The observed structure of the systems associated with the subtropical mode resembles that of midlatitude baroclinic waves. Both cyclonic and anticyclonic perturbations display significant modifications in their three-dimensional structure as they evolve over extratropical and subtropical South America. While the upper-level perturbations are mostly unaffected when moving eastward, the lower-level perturbations advance following the shape of the Andes Mountains and exhibit an abrupt equatorward migration at the lee side of the mountains. As a result of such detachment, smaller eddy heat fluxes are observed in the vicinity of the orography and consequently a weaker eddy baroclinic growth is observed. Once the upper-level system is on the lee side, the perturbations acquire a more typical baroclinic wave structure and low-level intensification of the system occurs. The latter is largest around 1000 km east of the orography, where enhanced moisture transports from tropical latitudes along the eastern portion of the low-level cyclone favor precipitation occurrence over southeastern South America. Those precipitation processes seem to provide a diabatic source of energy that further contributes to the strengthening of the low-level cyclone. In addition, an intensification of the cyclone once over the ocean was found in 60% of the situations considered, which is consistent with previous research suggesting an additional source of moisture and heat flux due to the warm waters of the Brazil Current.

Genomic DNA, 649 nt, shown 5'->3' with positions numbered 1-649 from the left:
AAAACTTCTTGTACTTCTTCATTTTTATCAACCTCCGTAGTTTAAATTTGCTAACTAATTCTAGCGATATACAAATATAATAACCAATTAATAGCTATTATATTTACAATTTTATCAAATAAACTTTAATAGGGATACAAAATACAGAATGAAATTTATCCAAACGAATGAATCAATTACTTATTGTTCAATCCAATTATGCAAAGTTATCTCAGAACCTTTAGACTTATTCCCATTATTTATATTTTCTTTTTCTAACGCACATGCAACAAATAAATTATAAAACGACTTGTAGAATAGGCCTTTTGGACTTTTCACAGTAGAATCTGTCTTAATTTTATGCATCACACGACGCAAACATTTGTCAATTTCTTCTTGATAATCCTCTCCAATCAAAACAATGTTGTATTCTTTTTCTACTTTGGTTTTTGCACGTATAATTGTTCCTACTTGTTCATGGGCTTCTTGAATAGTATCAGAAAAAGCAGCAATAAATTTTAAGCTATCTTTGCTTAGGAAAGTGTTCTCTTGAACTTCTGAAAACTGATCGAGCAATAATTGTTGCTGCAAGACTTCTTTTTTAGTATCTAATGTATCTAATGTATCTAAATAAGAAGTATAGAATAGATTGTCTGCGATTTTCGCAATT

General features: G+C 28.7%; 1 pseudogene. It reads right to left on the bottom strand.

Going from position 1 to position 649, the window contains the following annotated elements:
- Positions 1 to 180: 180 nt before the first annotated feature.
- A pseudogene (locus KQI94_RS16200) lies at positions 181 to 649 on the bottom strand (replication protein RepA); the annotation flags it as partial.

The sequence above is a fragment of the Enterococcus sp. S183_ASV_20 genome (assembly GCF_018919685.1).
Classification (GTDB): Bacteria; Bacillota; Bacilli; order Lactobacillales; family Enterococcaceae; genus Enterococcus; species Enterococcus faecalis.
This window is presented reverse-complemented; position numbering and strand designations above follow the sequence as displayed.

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Michael S. Fox-Rabinovitz, Ernesto Hugo Berbery, Lawrence L. Takacs, and Ravi C. Govindaraju

Abstract